KRAFT NABISCO CHAMPIONSHIP
Michelle Wie remained in contention despite a 1-over 73 yesterday, finishing the third round three strokes off the pace.
Wie struggles, but closes in on lead
The Hawaii teen has trouble hitting greens and fairways, but cuts Ochoa's lead to three
RANCHO MIRAGE, Calif. » Michelle Wie spent most of yesterday's third round of the $1.8 million Kraft Nabisco Championship outside the ropes.
Kraft Nabisco Championship
» Lorena Ochoa-9
» Michelle Wie-6
» Three tied at-4
Today: KGMB, 9 a.m.
Spraying her drives like a sprinkler gone wild and hitting several of her approaches everywhere but on the green, the 16-year-old Punahou School junior was poised to drop down the leaderboard and into oblivion.
Instead, she righted the ship midway through the back nine to shoot a 1-over-par 73 and remain in second place behind Lorena Ochoa entering today's final round of the LPGA Tour's first major championship of 2006.
"It was a bad break kind of day," said Wie, who landed only 50 percent of her shots in the fairway and is only 2 under on the par 5s after three rounds. "It was like 2 feet from being perfect every hole -- kind of 2 feet long, 2 feet left, 2 feet right. My game still feels very solid right now and I'm ready for tomorrow.
"That bogey putt (from 18 feet at No. 13) was very important. It was very important for me to make that putt and I'm very glad I did. That helped me a lot with momentum, birdieing the next hole (her only one of the day) and makes me feel very good about my round -- kind of."
Despite Wie's problems, Ochoa holds only a three-shot advantage after struggling to a 2-over 74. She is 9-under 207 for the tournament and is one of 10 golfers in the red after 54 holes. Wie is in at 6-under 210 as only three women landed in the 60s during yesterday's third round that was played in ideal conditions.
Natalie Gulbis shared the best round of the day at 4-under 68 and will join Wie and Ochoa in today's final group. Gulbis is tied for third at 4-under 212 with South Korea's Shi Hyun Ahn (71) and Seon Hwa Lee (74). Local golf fans will remember Lee losing in a playoff with Ochoa and eventual winner Joo Mi Kim at the season-opening SBS Open at Turtle Bay.
At one point yesterday, Lee moved into second place at 7 under for the tournament, but bogeyed three of the final six holes to drop into a tie for third. Helen Alfredsson (72) and Karrie Webb (76) are tied for sixth at 2-under 214. Hee Won Han (68), Morgan Pressel (70) and Karen Stupples are tied for eighth at 1-under 215 for the event.
Michelle Wie pointed to her ball as it headed into the right rough on the second hole.
One of these 10 young women will likely land in Champions Lake as the winner of this tournament celebrating its 35th anniversary. But which one is the real question mark, since only Webb and Alfredsson have won a major in that group. Both have won here before, with Alfredsson taking home the trophy in 1993 and Webb in 2000.
But because both are seven shots off the pace, it's likely one of these women's lives is going to change forever by winning their first major championship. Ochoa's 10-under 62 and Wie's 6-under 66 on Thursday have stood the test of the championship and are the key reasons they have remained in first and second, respectively.
The problem for that duo is their inability to close out a major on the final day. Ochoa already has won three times on tour, but has five runner-up finishes over the last year as well. Wie hasn't won anything since she was 13, but has put herself in position to capture a major a few times before, despite her young age.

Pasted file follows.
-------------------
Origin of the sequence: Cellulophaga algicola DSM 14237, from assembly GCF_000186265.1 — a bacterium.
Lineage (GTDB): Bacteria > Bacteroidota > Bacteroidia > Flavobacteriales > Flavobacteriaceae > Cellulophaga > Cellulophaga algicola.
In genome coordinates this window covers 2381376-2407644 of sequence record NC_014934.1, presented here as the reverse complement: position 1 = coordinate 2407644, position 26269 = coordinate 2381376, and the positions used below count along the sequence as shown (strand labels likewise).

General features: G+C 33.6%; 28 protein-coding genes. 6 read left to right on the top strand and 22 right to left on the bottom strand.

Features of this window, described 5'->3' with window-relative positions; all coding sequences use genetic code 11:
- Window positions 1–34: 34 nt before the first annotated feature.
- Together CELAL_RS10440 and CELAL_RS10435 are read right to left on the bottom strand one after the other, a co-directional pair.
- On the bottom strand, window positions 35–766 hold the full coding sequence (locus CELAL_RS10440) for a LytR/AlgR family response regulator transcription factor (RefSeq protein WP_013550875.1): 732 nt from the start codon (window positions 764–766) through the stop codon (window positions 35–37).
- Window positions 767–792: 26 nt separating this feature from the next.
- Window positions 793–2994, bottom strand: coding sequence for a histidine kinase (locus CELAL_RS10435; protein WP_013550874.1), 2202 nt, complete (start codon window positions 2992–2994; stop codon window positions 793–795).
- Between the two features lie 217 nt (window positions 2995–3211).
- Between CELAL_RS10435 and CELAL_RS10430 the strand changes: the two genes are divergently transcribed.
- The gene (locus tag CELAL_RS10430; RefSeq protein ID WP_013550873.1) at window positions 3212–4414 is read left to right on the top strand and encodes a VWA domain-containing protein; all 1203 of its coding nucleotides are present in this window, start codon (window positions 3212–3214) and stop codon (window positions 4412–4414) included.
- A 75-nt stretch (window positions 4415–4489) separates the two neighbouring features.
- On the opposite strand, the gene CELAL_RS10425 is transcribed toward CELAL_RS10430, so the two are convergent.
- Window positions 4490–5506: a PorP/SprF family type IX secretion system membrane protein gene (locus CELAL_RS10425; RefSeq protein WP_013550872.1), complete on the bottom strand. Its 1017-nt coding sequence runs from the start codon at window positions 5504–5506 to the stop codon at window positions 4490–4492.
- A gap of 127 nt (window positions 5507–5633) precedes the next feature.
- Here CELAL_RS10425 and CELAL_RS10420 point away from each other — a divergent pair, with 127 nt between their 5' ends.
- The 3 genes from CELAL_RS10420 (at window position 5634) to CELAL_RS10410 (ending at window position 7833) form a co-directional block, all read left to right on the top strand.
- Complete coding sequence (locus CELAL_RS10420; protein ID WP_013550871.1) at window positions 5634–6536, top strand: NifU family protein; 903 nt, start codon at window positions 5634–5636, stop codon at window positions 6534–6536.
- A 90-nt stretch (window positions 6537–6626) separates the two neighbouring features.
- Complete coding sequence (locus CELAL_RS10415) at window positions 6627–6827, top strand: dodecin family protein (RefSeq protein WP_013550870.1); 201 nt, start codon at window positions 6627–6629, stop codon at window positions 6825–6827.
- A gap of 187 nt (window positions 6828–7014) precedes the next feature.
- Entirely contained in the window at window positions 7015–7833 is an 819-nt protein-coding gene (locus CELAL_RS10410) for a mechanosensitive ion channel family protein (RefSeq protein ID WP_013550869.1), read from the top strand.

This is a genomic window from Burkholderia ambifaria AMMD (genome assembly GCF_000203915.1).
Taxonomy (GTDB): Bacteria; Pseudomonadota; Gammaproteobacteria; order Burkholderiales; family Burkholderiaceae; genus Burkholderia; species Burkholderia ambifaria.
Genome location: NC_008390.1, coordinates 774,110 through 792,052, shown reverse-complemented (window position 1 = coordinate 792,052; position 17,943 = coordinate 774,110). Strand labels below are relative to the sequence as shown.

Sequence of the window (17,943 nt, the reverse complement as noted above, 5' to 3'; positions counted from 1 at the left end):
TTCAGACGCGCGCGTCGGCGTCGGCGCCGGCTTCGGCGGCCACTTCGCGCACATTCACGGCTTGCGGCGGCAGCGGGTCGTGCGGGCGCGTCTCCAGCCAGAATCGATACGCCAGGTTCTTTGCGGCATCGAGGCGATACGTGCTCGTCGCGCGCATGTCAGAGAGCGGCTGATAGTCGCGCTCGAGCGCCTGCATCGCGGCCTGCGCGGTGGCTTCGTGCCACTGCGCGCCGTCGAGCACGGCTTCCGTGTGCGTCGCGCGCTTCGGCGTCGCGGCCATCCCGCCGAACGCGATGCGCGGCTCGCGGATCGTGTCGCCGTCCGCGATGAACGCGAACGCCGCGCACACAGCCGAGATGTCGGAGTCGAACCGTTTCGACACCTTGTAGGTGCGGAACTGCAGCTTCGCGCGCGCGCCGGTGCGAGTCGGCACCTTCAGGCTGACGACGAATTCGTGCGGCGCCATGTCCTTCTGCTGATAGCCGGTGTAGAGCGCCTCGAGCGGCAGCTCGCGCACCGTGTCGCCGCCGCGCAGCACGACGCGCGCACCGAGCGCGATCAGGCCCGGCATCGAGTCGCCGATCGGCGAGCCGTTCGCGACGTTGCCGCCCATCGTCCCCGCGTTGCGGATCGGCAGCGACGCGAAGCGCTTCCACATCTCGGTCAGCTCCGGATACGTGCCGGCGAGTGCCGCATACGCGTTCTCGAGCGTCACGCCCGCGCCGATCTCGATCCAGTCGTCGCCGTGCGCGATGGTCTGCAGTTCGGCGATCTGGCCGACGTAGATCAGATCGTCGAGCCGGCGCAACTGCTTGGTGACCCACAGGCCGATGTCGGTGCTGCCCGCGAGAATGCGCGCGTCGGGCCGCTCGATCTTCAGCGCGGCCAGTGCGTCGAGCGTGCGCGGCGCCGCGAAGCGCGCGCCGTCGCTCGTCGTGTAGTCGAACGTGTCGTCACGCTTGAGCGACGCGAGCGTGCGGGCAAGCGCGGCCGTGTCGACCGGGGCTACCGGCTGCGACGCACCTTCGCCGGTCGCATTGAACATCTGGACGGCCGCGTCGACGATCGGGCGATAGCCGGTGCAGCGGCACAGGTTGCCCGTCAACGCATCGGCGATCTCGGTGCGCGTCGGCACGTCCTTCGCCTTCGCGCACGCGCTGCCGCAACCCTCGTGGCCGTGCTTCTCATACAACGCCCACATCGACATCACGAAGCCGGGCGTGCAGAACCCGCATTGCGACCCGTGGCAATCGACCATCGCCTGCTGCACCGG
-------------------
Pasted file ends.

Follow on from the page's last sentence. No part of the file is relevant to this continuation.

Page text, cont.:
She was tied for the lead at last year's U.S. Open, only to close with a disastrous 82 to wind up tied for 23rd. That has followed her around like a lost puppy. She was asked about that round several times in yesterday's interview session.
"I think I just tried to force things last year at the U.S. Open," Wie said. "That wasn't my day and I just tried to make things happen. So tomorrow, I'm just going to try to just play calmly, find my best, take what happens -- and that's the most important thing, fairways and greens. I think it was very good that I played in the final group today."
Ochoa played in relative obscurity the first two rounds, but all that changed when Wie joined her threesome. The gallery following them often swelled to 2,000 or more as they tried to catch a glimpse of the Honolulu phenom.
"There was a lot of pressure and adrenaline playing in the last group with Michelle, that was exciting," Ochoa said. "I'm happy with the way I finished. I still have a three-shot lead and this course was very hard in the afternoon.
"I'm going to go out tomorrow and my goal is to have a lot of patience out there. I think when you're playing a major and when you are trying to win a tournament, things are going to happen, especially on this course. You can have a bogey out there. It's kind of like be patient, accept whatever happens and be really focused."
Gulbis -- who like Ochoa and Wie has put herself in position to win, but hasn't been able to get it done -- believes patience will be the key today as well.
"Lorena is a phenomenal player," Gulbis said. "As far ahead as she is, all you can do is go out and hit a lot of fairways. She hits the ball very well. All I can worry about is that first tee shot, trying to hit that first fairway."
Wie echoed those sentiments.
"I think that if I'm destined to win, it's going to happen," Wie said. "If I'm not, I'm not. I mean, I'm just going to not really force things. I'm just going to try my hardest. It might seem like I'm forcing something, but I'm just going to try to play along and see what happens and just play my hardest tomorrow."